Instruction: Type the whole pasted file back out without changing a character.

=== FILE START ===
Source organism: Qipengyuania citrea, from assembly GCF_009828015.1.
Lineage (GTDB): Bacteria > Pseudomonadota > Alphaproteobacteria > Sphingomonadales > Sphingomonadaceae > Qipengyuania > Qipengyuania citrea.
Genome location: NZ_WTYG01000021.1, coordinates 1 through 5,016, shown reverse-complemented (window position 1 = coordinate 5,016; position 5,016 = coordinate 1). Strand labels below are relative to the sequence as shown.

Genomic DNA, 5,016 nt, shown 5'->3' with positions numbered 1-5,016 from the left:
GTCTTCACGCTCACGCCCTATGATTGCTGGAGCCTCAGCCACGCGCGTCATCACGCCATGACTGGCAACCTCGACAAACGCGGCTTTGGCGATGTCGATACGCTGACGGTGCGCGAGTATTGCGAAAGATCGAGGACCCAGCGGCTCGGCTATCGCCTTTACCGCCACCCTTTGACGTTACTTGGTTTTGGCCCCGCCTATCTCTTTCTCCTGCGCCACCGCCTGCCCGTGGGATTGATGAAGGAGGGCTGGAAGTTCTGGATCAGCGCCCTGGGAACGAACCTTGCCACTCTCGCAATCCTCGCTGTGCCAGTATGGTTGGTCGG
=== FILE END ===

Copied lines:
Source organism: Qipengyuania citrea, from assembly GCF_009828015.1.
Lineage (GTDB): Bacteria > Pseudomonadota > Alphaproteobacteria > Sphingomonadales > Sphingomonadaceae > Qipengyuania > Qipengyuania citrea.
Genome location: NZ_WTYG01000021.1, coordinates 1 through 5,016, shown reverse-complemented (window position 1 = coordinate 5,016; position 5,016 = coordinate 1). Strand labels below are relative to the sequence as shown.

Genomic DNA, 5,016 nt, shown 5'->3' with positions numbered 1-5,016 from the left:
GTCTTCACGCTCACGCCCTATGATTGCTGGAGCCTCAGCCACGCGCGTCATCACGCCATGACTGGCAACCTCGACAAACGCGGCTTTGGCGATGTCGATACGCTGACGGTGCGCGAGTATTGCGAAAGATCGAGGACCCAGCGGCTCGGCTATCGCCTTTACCGCCACCCTTTGACGTTACTTGGTTTTGGCCCCGCCTATCTCTTTCTCCTGCGCCACCGCCTGCCCGTGGGATTGATGAAGGAGGGCTGGAAGTTCTGGATCAGCGCCCTGGGAACGAACCTTGCCACTCTCGCAATCCTCGCTGTGCCAGTATGGTTGGTCGG